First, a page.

The Way We Fall by Megan Crewe

PJV Quickie: Honestly this was my first disappointment for 2012. Maybe I was expecting a little more “pow” and “wow”  with all the hard-hitting dystopian I’ve been reading lately.

Title: ‘The Way We Fall’
Author: Megan Crewe
Series: The Way We Fall #1
ISBN: 1423146166
Publication: Expected publication: January 24th 2012 by Disney-Hyperion Friends
Paperback ARC Review copy provided by publisher in exchange for a review.
Links: Author Web >> Author Twitter >> Purchase Book >> Goodreads
Rating: 1 out of 5


My first thoughts revolving around this book was that it was a sad impersonation of the Matt Damon, Kate Winslet movie Contagion. ‘The Way We Fall’ by Megan Crewe was like Contagion in the fact that they were both accounts of a sweeping virus and the steps one family/person takes in protecting their loved ones from the ravages of the disease. Contagion, though, took a broad Global POV which explained the disease and also showed the effect on the world around the effected characters, where ‘The Way We Fall’ was from a first person, diary narrative, which failed in it’s presentation.

My dislike of the novel stems mainly from the narrator, who was rather naive and uninformed — so there was hardly any substantial information coming through, which always strikes me as an uneducated author. This sounds terribly personal, so I’ll explain. I mean that the author does not have a background in the information being relayed. The author might have watched a movie like Contagion or read a few books about pathogens, but is not what you would consider an “expert” on diseases. Therefor, she took this naive narration approach so she wouldn’t have to explain the spread of the disease from an informed perspective. This is one of the reasons they always give authors the advice “write what you know.”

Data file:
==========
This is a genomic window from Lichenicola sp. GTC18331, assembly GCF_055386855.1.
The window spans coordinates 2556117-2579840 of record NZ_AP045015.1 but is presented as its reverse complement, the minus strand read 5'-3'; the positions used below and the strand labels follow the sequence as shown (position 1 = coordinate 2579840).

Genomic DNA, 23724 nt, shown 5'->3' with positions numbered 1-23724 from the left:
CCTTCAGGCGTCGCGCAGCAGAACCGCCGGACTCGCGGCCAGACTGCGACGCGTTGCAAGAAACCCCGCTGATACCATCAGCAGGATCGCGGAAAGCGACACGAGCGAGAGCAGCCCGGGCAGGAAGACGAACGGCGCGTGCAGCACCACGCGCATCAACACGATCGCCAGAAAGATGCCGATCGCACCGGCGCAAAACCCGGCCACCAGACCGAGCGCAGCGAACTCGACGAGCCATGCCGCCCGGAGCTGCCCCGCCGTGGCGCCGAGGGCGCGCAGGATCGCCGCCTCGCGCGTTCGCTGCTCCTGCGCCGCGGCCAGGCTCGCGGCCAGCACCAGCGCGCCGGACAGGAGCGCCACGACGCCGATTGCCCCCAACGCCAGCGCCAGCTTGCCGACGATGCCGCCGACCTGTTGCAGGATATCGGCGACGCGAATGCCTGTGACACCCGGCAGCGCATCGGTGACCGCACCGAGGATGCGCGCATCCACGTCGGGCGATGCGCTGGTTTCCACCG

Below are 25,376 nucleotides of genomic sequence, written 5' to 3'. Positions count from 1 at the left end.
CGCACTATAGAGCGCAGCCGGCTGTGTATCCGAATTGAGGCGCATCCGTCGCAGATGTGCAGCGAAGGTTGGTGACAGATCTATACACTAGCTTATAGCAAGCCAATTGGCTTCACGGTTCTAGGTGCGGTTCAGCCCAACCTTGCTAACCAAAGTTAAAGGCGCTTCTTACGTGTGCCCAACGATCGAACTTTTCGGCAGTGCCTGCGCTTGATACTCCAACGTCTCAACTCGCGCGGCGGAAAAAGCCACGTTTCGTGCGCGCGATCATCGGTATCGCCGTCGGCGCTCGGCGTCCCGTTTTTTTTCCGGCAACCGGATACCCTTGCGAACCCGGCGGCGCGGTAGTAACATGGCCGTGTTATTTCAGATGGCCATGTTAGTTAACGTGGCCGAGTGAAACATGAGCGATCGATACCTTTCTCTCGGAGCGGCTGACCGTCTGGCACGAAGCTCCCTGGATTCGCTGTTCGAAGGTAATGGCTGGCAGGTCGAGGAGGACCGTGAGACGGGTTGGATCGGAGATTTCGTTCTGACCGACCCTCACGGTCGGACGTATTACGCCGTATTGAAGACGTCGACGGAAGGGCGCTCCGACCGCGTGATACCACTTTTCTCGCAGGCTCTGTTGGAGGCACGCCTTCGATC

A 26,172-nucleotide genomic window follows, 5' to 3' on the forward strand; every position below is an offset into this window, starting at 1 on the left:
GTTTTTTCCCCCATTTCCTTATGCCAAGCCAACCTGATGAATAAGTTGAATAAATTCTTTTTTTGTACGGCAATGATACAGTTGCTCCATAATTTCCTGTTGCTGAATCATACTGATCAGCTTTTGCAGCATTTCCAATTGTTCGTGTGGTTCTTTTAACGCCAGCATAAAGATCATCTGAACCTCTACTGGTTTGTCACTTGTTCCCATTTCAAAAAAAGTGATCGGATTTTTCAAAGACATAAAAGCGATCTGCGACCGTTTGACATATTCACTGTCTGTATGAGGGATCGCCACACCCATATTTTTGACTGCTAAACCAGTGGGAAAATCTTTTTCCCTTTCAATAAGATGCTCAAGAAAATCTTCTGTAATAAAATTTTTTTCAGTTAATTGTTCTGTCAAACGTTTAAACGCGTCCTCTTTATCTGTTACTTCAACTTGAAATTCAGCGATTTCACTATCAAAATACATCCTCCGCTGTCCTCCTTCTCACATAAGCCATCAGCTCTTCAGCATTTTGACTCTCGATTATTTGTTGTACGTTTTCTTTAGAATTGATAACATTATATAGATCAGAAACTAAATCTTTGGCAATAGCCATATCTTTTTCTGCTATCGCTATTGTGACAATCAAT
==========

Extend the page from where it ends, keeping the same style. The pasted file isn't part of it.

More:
The second dislike also stemmed from narration style. The novel was written as a diary/letter to an ex-friend, Leo. The diary/letter was going to repair their lost friendship, but turned out to be an account of the deadly disease that strikes the island that she calls home. This letter form made me feel like I was out of the loop. Kaelyn would reference his girlfriend, or “that time” and there was no other explanation, leaving me questioning what was occurring. Then, to make matter worse, as you got deeper into the novel it switched from letter format to just straight-up narration, with dialogue written out and overly descriptive sequences. By the middle of the novel it didn’t ring true that this was a diary/letter.

The overall effect on me wasn’t what I expected. There are quite a few positive reviews out there that describe the novel as “enthralling” and “emotional” but I just didn’t feel this. It was just a very dry recitation of events. The main character is watching her friends become sick, some even dying, her neighbors on their lawns acting like lunatics and there is very little emotional response. Combine that with the poor narration and ‘The Way We Fall’ is elevated to the worse book I’ve read of 2012 (don’t worry I’m sure it’ll be replaced sooner rather than later). Can you tell I’m rather disappointed in this read.


I am not recommending this novel, but there was nothing questionable that parents should be worried about. Recommended ages 12+

Like This Much Better:
‘Wither’ (The Chemical Garden, #1) by Lauren DeStefano
Gone‘ by Michael Grant

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